2.5 Conservation of Angular Momentum and Halo Contraction
In order to compute the radius, , at which material with specific angular momentum, , ends up we assume specific angular momentum is conserved, i.e. one should solve
for . Here is the total circular velocity (from stars, cold gas, hot gas, and dark matter).
As the galaxy grows over time the circular velocity at a given radius increases. Thus to conserve specific angular momentum, material that settled at radius would need to drift to smaller radii over time. Given that the gas and stars effect the circular velocity, strictly conserving the specific angular momentum of the baryons over time is difficult to implement numerically. To get around this problem we use specific angular momentum, , rather than radius as our radial coordinate.
Under the simplifying assumption that , where is the total mass within a spherical radius, , the radius that corresponds to a given is given by
This has a number of desirable properties: 1) At each time step it is trivial to calculate how much cold gas is added to each bin in . 2) Over time, as the potential well changes, the specific angular momentum of the baryons is automatically conserved; 3) The response of the halo to the cooling of the baryons is automatically taken into account. 4) The resulting radial grid is adaptive, as the mapping between and depends on the amount of mass enclosed.
The price that we pay for these advantages is that the circular velocity due to the disk is not calculated correctly. Due to the disk geometry the true circular velocity deviates from that given by the spherically enclosed mass. For example the peak of a thick exponential disk is higher than that obtained using the enclosed mass, and at small radii the proper increases linearly with radius, whereas using the enclosed mass scales as .
However, given that computing the proper circular velocity of the disk is very time consuming, and that it is sensitive to gradients in the disk density profile, and that using it would remove the simplicity of the -grid approach we feel that it is a price worth paying.
As we show below (in §3), and as discussed in Dutton et al. (2007), models with halo contraction (and standard stellar IMF’s) are unable to reproduce the zero points of the relations as well as the low galaxy formation efficiency required to reconcile the halo mass function and galaxy stellar mass function. While there are processes such as dynamical friction and impulsive mass loss that can expand the halo, implementing these in a galaxy evolution model is a non-trivial task. Thus for simplicity we wish to consider a model in which the dark halo does not respond to galaxy formation.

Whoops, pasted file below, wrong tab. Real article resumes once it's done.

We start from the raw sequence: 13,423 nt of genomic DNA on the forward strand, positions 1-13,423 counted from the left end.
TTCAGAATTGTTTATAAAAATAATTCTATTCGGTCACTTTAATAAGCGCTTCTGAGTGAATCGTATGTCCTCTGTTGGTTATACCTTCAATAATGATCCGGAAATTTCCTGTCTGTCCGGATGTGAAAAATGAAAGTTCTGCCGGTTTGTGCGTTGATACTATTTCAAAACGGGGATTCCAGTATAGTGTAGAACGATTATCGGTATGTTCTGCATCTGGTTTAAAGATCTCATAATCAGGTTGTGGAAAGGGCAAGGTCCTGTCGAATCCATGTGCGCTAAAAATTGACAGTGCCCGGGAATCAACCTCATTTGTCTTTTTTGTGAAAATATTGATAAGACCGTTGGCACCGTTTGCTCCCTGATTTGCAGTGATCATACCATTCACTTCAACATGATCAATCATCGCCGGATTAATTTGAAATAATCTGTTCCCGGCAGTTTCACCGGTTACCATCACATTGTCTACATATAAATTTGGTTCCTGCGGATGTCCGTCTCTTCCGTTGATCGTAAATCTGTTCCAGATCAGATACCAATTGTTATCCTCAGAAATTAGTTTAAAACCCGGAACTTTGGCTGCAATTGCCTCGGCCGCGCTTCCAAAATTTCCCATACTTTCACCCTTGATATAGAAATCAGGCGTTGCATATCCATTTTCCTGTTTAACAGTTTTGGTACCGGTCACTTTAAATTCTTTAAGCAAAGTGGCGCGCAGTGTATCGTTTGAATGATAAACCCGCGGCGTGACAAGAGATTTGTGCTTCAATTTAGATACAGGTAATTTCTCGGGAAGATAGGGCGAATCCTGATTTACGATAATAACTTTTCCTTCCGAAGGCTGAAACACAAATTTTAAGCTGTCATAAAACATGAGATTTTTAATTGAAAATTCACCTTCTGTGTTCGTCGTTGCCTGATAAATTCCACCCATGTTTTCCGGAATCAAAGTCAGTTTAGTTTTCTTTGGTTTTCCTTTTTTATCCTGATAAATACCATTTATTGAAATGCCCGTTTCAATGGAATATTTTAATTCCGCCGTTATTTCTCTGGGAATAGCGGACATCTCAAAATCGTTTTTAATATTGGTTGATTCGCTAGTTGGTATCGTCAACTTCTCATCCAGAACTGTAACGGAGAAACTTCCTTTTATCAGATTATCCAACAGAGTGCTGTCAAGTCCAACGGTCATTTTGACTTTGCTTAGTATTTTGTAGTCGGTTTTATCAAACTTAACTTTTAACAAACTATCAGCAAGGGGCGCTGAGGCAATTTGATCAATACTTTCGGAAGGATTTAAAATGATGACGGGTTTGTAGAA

Note that simply using the mapping between radius and based on the halo profile (at each time step) in the absence of galaxy formation would not conserve the specific angular momentum of the baryons. To calculate the mapping between and radius, for the case of no adiabatic contraction, we solve the equation
where is the mass (within a spherical radius ) of the dark matter plus hot gas halo in the absence of galaxy formation, and is the mass of the disk (gas plus stars) with specific angular momentum less than . This way the self-gravity of the disk is included but adiabatic contraction is ignored.
2.6 Star Formation
Observations have shown that the disk averaged star formation rates in nearby spiral galaxies are well fitted by a simple Schmidt (1959) law
Kennicutt (1998) used as the total gas density (molecular and atomic, but not including helium) and found , and (Kennicutt 1998)222 Including a helium correction of 1.36 results in .. This simple empirical law holds over many orders of magnitude in gas surface density, and even applies to circumnuclear starburst regions. However, when applied to local gas densities, the Schmidt law breaks down at low gas densities, corresponding to large radii, where star formation has been found to be abruptly suppressed. Kennicutt (1989) argued that this suppression is due to the gas density falling below the critical density for global disk stability as given by the Toomre criterion (Toomre 1964)
where is the velocity dispersion of the gas, is the epicyclic frequency, and is the Toomre Q parameter. Kennicutt (1989) found that and reproduces the observed star formation truncation radii. However other authors argue that this is just a coincidence, and that is not a threshold density (e.g. Schaye 2004).